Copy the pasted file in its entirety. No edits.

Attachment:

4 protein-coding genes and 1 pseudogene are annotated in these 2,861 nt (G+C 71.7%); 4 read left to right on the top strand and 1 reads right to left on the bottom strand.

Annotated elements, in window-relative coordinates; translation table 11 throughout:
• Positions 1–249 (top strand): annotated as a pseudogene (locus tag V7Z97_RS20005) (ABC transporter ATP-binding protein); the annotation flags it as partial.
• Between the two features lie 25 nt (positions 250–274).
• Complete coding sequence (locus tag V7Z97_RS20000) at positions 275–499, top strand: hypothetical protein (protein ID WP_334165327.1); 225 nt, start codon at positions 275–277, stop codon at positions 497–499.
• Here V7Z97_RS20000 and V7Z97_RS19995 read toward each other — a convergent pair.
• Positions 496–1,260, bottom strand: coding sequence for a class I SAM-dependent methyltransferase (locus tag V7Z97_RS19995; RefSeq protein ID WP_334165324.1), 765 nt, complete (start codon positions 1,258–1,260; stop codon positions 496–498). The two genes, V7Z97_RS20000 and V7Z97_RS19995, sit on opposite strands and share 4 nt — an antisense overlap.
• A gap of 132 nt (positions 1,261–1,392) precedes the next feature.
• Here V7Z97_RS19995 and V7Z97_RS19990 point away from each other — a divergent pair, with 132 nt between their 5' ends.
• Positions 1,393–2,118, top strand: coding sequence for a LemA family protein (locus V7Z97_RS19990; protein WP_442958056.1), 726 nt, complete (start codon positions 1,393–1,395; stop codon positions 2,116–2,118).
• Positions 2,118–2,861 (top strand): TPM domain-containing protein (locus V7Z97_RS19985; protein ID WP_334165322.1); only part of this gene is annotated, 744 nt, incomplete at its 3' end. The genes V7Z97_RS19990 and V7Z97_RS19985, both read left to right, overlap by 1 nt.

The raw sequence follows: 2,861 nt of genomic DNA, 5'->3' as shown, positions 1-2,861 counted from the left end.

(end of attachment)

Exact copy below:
4 protein-coding genes and 1 pseudogene are annotated in these 2,861 nt (G+C 71.7%); 4 read left to right on the top strand and 1 reads right to left on the bottom strand.

Annotated elements, in window-relative coordinates; translation table 11 throughout:
• Positions 1–249 (top strand): annotated as a pseudogene (locus tag V7Z97_RS20005) (ABC transporter ATP-binding protein); the annotation flags it as partial.
• Between the two features lie 25 nt (positions 250–274).
• Complete coding sequence (locus tag V7Z97_RS20000) at positions 275–499, top strand: hypothetical protein (protein ID WP_334165327.1); 225 nt, start codon at positions 275–277, stop codon at positions 497–499.
• Here V7Z97_RS20000 and V7Z97_RS19995 read toward each other — a convergent pair.
• Positions 496–1,260, bottom strand: coding sequence for a class I SAM-dependent methyltransferase (locus tag V7Z97_RS19995; RefSeq protein ID WP_334165324.1), 765 nt, complete (start codon positions 1,258–1,260; stop codon positions 496–498). The two genes, V7Z97_RS20000 and V7Z97_RS19995, sit on opposite strands and share 4 nt — an antisense overlap.
• A gap of 132 nt (positions 1,261–1,392) precedes the next feature.
• Here V7Z97_RS19995 and V7Z97_RS19990 point away from each other — a divergent pair, with 132 nt between their 5' ends.
• Positions 1,393–2,118, top strand: coding sequence for a LemA family protein (locus V7Z97_RS19990; protein WP_442958056.1), 726 nt, complete (start codon positions 1,393–1,395; stop codon positions 2,116–2,118).
• Positions 2,118–2,861 (top strand): TPM domain-containing protein (locus V7Z97_RS19985; protein ID WP_334165322.1); only part of this gene is annotated, 744 nt, incomplete at its 3' end. The genes V7Z97_RS19990 and V7Z97_RS19985, both read left to right, overlap by 1 nt.

The raw sequence follows: 2,861 nt of genomic DNA, 5'->3' as shown, positions 1-2,861 counted from the left end.